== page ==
Slice of Life: NYC


Bookshop: Strand

I adore bookshops. Everywhere I go, I seek out the best bookshops, preferably mom-and-pop shops that smell of paper and knowledge. And the Strand isn’t really a mom-and-pop shop, and I realize this –but it’s got 18 miles of books (18 miles!!). Everyone I spoke to was incredibly friendly, even though I was there close to closing and the line wrapped around a few shelves. (Side Note: I bought John Cleese’s autobiography, which is hilarious, and a postcard, which is on my fridge) If you’re in the Big Apple and looking for a book fix, add Strand to your list.

Bakery: Zaro’s Bakery in Grand Central Station

I know, I know, it’s so cliche, but I’m not a food blogger and I’m not a New Yorker, so let me have this: it’s the black and white cookies. Of course it is. Grand Central Station is easily one of the best train stations I’ve ever visited, ever. It’s beautiful. Just plain fantastic, with book shops and bakeries, and fancy sushi places I could never afford. And the hustle and bustle of people coming and going, the high vaulted ceilings, the murals, the clocks, oh my. And the food, oh, the food. I’ve always loved those black and white cookies, something that’s so essential to my picture of New York, and I fulfilled a lifelong dream when I sat at a sticky, wobbly table in the crowded dining area of Grand Central Station and ate one of those fist-sized frosted cookies. Please read this and send me cookies. Please.

Theater: The Apollo

The Apollo. I mean, c’mon. The theater is absolutely gorgeous, the neon sign outside lights up the night like a beacon in all directions. I was there for MLK Day weekend in 2016 and saw the ceremony, which featured community leaders engaging in a discourse largely having to do with the then-upcoming presidential election. Even if you don’t go for an event or show, the architecture on the in- and outside of the building is worth a trip.

A Slice of Life

I arrived in New York City on a bus full of college students who’d been trapped together for the past 12 hours, huddled in blankets and praying the batteries on their phones lasted until the hotel. The noise level in the bus fluctuated throughout the night, but rose in an excited hum as we hit a tollbooth, started seeing road signs, caught a glimpse of the skyline.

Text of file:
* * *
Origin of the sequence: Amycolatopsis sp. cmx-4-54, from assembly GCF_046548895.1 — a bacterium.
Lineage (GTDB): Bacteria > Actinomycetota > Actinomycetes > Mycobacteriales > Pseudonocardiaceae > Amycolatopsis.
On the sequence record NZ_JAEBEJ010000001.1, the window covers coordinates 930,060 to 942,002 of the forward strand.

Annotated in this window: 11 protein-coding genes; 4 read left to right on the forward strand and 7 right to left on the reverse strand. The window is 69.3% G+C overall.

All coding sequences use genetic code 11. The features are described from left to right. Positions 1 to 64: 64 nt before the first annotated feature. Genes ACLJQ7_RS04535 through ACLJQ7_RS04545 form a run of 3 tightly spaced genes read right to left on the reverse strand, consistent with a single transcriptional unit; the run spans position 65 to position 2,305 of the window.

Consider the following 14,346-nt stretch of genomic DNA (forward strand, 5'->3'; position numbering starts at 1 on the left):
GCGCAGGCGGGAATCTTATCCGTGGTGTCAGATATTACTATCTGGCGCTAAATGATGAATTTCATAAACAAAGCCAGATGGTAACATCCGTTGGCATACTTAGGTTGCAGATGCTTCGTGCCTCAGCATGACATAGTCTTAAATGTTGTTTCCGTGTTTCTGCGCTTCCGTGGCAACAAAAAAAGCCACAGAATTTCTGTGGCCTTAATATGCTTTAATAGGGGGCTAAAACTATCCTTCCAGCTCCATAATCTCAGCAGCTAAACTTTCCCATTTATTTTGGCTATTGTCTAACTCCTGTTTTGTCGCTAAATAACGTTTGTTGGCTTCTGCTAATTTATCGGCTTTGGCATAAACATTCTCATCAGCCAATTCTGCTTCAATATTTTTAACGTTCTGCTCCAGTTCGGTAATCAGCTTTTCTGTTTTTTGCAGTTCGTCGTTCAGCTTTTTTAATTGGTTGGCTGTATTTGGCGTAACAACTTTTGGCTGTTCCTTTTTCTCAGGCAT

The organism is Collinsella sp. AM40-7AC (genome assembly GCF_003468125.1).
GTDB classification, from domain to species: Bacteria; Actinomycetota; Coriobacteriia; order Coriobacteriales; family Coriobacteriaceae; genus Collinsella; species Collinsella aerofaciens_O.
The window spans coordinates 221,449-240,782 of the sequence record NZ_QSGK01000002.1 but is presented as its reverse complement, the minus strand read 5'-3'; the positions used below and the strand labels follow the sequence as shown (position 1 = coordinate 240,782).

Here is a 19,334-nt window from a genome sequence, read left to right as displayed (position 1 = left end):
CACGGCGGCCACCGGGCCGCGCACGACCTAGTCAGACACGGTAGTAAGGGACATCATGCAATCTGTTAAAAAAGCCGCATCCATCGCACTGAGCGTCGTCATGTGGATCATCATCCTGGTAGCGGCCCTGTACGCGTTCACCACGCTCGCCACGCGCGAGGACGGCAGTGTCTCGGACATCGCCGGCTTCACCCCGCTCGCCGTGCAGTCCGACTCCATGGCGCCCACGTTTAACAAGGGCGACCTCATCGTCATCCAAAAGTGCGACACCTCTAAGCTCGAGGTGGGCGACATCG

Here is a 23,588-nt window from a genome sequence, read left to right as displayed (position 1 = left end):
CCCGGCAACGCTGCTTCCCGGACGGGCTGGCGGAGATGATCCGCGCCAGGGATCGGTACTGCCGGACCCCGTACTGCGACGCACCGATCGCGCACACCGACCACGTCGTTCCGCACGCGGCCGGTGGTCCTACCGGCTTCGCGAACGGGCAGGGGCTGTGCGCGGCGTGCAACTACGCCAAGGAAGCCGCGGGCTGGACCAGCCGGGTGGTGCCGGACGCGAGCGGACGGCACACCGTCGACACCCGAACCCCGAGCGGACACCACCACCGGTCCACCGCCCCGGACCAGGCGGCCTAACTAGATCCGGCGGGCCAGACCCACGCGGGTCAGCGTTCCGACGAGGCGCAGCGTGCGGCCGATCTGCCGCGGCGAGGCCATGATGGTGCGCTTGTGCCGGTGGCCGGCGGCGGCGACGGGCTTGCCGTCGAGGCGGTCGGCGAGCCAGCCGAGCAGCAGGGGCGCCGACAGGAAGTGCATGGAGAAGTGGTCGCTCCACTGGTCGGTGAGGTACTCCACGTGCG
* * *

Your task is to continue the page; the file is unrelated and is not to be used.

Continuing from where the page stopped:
It was a rainy January morning, snow and ice covering parts of the sidewalk. We had to wipe condensation off the windows to see out. The lights of the buildings distorted through the raindrops, coloring the streets as they relished the few moments before the sun rose to drown them out. We’d made it.

After picking over the scattered remains of the hotel’s breakfast and throwing our bags haphazardly down, we rushed out into the city.

Walking the streets in the early morning, the chill of the air cutting through your coat and tearing at your cheeks, I felt a great feeling of peace. Flags fluttering in the wind, little coffee shops, food trucks, steam rising from the sidewalk grates. Yellow cabs, lights flickering on in windows, weary eyes heading to and from work, snippets of conversation from passersby.

A picture can’t do it justice. The smell –asphalt and mouth-watering food. The sound –cars honking and laughs, floating from farther down the street. The cacophony of sensations, hitting you all at once, the need to stand still and take it all in. Just stand still and look.

Crowds of tourists, of which I most certainly was one, clogging sidewalks and stopping in the middle the road to snap a picture. Trains screaming through stations, blowing up newspapers and trash from the tracks, sending a rush of hot air into your eyes, providing a momentary relief from the bitter cold. And the neon lights of Broadway really are a sight to see.

When it comes to cities, I am a fan of ditching the map to explore. Maps are great for when you’re lost, or to familiarize yourself with an area, but a bird’s eye view doesn’t let you explore as well as your feet can. Lose yourself in the grid of streets, see the shops unmarked on any map.

New York is a sensory experience.

For some, sight rules –gazing up at the buildings, feeling so small in their presence, and yet so large, like an ant facing a mountain.

For others, it’s the sound –the subway trains squealing on the tracks, impassively moving people from place to place, from life to life, from time to time.

For others, it’s the taste –the warmth of a morning cup of coffee, from one of the multitude of coffeeshops and bakeries, held between freezing, numb fingers.

For still others, it’s the smell –sometimes overwhelming, the exhaust from the constant stream of cars, cut by the occasional breeze which carries with it an unidentifiable smell, one that touches you in a way you can’t name.

For the rest, it’s the feel –every city has a feeling, one that hits you as soon as you step out off the plane, train, bus, what have you. A sense in the air, one of belonging or one of apprehension, one of hatred or one of acceptance, one of joy or one of fear. Every city has its own, different to each of us.

To me, New York felt like possibility and progress. To me, it felt like giddy apprehension. The thought of what could be, the fear of failure.

The wonder of who I could be.

Music of the Town

Everywhere I go, I listen to music. And that music gets associated with wherever I happen to be, both physically and emotionally, at that moment.

Here’s New York City’s music:

Phoenix — Bankrupt!

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